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N2 - The virulence antigen (V-antigen, LcrV) of Yersinia pestis, the causative agent of bubonic plague, is an established protective antigen known to regulate, target, and mediate type III translocation of cytotoxic yersiniae outer proteins termed Yops; LcrV also prompts TLR2-dependent upregulation of anti-inflammatory IL-10. In this study, we determined the parameters of specific interaction of LcrV with TLR2 expressed on human transfected HEK293 cells (TLR2+/CD14-), VTEC2.HS cells (TLR2+/CD14 -), primary monocytes (TLR2+/CD14+), and THP-1 cells (TLR2+/CD14+). The IRRL314-317 motif of the extracellular domain of human and mouse TLR2 accounted for high-affinity binding of LcrV. The CD14 co-receptor did not influence this interaction. LcrV did not bind to human U937 (TLR2-/CD14-) and alveolar macrophages (TLR2-/CD14+) in the absence of receptor-bound human IFN-γ or a synthetic C-terminal fragment (hIFN-γ 132-143). The latter, but not mouse IFN-γ (or synthetic control peptides), shared a GRRA138-141 site necessary for high-affinity specific binding. LcrV of V. pestis shares the N-terminal LEEL32-35 binding site of Yersinia enterocolitica and also has an exposed internal DEEI203-206 binding site. Comparison of binding constants and consideration of steric restrictions indicate that binding is not cooperative and only the internal site binds LcrV to target cells. Both the LEEL 32-35 and DEEI203-206 binding sites are removed by five amino acids from DKN residues associated with biological activity of bound LcrV. LcrV of Y. pestis promoted both TLR2/CD14-dependent and TLR2/CD14-independent amplification of IL-10 and concomitant downregulation of TNF-α in human target cells. The ability of LcrV to utilize human IFN-γ (a major inflammatory effector of innate immunity) to minimize inflammation is insidious and may account in part for the severe symptoms of plague in man.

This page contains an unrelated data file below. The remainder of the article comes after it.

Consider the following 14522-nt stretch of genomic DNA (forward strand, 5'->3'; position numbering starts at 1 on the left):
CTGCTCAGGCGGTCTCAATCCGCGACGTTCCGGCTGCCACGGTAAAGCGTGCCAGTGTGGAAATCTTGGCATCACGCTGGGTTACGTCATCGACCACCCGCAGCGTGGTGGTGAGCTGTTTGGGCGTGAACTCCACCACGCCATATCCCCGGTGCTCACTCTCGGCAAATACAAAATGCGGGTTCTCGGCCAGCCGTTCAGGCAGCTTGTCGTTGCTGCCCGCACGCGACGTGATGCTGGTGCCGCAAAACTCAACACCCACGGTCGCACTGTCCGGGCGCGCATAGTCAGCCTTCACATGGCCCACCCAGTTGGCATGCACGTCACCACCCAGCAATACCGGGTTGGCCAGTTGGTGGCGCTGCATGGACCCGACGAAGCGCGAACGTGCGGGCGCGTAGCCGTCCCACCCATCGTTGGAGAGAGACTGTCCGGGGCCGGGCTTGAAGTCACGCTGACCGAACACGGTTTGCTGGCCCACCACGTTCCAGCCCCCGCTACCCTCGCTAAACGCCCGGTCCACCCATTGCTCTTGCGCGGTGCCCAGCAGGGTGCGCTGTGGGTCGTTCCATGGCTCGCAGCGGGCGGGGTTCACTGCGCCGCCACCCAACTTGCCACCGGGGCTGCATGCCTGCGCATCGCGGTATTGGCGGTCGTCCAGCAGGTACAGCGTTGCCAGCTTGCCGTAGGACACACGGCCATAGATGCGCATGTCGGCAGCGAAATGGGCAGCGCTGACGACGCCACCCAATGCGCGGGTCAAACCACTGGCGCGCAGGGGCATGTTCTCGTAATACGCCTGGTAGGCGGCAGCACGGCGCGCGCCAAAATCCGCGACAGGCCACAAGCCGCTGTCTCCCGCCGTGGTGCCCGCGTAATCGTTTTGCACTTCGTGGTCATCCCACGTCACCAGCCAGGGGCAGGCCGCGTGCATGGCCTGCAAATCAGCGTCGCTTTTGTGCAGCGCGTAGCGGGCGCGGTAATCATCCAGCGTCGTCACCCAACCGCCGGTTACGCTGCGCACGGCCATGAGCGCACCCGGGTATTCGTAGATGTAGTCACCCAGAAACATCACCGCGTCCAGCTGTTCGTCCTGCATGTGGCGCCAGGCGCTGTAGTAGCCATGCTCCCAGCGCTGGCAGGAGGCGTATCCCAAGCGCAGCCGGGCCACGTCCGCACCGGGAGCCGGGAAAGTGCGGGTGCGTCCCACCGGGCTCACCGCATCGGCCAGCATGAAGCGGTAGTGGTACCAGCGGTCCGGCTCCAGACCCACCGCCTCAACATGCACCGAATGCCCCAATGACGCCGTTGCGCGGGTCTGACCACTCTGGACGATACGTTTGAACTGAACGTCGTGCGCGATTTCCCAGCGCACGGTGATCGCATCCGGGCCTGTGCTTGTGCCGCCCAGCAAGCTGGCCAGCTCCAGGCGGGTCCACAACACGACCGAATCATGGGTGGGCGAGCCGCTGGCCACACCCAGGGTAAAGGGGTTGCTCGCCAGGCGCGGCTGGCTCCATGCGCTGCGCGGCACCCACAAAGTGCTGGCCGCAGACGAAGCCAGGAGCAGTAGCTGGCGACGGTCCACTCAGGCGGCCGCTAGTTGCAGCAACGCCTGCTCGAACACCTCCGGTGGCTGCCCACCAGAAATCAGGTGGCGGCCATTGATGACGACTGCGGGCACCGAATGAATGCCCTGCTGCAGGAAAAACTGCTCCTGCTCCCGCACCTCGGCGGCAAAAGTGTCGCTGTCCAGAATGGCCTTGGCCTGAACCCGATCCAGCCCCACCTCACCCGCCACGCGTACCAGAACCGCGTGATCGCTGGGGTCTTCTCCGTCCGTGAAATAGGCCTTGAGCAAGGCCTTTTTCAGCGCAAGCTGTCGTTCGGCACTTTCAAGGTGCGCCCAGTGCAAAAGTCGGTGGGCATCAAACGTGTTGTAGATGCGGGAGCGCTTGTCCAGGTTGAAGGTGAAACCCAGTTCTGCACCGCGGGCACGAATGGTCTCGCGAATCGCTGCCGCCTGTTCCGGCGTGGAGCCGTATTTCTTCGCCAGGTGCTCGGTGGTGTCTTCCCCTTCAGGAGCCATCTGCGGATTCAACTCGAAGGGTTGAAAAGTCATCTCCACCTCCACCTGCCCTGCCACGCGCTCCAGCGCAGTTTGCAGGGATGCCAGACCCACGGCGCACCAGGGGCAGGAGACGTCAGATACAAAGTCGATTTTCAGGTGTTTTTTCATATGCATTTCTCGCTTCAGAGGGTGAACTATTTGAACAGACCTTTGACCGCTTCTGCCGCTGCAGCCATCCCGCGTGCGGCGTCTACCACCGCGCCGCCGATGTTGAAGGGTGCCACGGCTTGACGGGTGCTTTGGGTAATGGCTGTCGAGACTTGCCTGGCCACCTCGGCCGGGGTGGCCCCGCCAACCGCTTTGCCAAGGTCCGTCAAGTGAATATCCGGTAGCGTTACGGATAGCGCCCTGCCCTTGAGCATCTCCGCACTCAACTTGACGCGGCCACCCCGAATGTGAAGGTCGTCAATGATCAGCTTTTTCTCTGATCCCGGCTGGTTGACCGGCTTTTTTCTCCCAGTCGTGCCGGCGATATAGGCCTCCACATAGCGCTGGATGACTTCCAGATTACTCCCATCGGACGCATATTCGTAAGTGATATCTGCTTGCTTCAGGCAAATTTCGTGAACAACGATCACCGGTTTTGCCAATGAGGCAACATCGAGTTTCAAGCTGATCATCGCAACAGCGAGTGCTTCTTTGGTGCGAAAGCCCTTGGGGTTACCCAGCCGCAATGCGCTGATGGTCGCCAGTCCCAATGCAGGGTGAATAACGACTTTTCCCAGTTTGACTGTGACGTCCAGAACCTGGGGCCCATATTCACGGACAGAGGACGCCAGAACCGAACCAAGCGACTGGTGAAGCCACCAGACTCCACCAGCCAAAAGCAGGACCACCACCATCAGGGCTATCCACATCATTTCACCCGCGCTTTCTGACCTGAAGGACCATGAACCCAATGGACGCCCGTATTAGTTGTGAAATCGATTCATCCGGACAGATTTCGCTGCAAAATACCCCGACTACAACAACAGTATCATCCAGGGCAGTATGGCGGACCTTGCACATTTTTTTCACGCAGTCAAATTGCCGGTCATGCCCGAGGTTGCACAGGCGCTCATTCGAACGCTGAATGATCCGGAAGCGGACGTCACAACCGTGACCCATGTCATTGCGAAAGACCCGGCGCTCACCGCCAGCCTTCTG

AB - The virulence antigen (V-antigen, LcrV) of Yersinia pestis, the causative agent of bubonic plague, is an established protective antigen known to regulate, target, and mediate type III translocation of cytotoxic yersiniae outer proteins termed Yops; LcrV also prompts TLR2-dependent upregulation of anti-inflammatory IL-10. In this study, we determined the parameters of specific interaction of LcrV with TLR2 expressed on human transfected HEK293 cells (TLR2+/CD14-), VTEC2.HS cells (TLR2+/CD14 -), primary monocytes (TLR2+/CD14+), and THP-1 cells (TLR2+/CD14+). The IRRL314-317 motif of the extracellular domain of human and mouse TLR2 accounted for high-affinity binding of LcrV. The CD14 co-receptor did not influence this interaction. LcrV did not bind to human U937 (TLR2-/CD14-) and alveolar macrophages (TLR2-/CD14+) in the absence of receptor-bound human IFN-γ or a synthetic C-terminal fragment (hIFN-γ 132-143). The latter, but not mouse IFN-γ (or synthetic control peptides), shared a GRRA138-141 site necessary for high-affinity specific binding. LcrV of V. pestis shares the N-terminal LEEL32-35 binding site of Yersinia enterocolitica and also has an exposed internal DEEI203-206 binding site. Comparison of binding constants and consideration of steric restrictions indicate that binding is not cooperative and only the internal site binds LcrV to target cells. Both the LEEL 32-35 and DEEI203-206 binding sites are removed by five amino acids from DKN residues associated with biological activity of bound LcrV. LcrV of Y. pestis promoted both TLR2/CD14-dependent and TLR2/CD14-independent amplification of IL-10 and concomitant downregulation of TNF-α in human target cells. The ability of LcrV to utilize human IFN-γ (a major inflammatory effector of innate immunity) to minimize inflammation is insidious and may account in part for the severe symptoms of plague in man.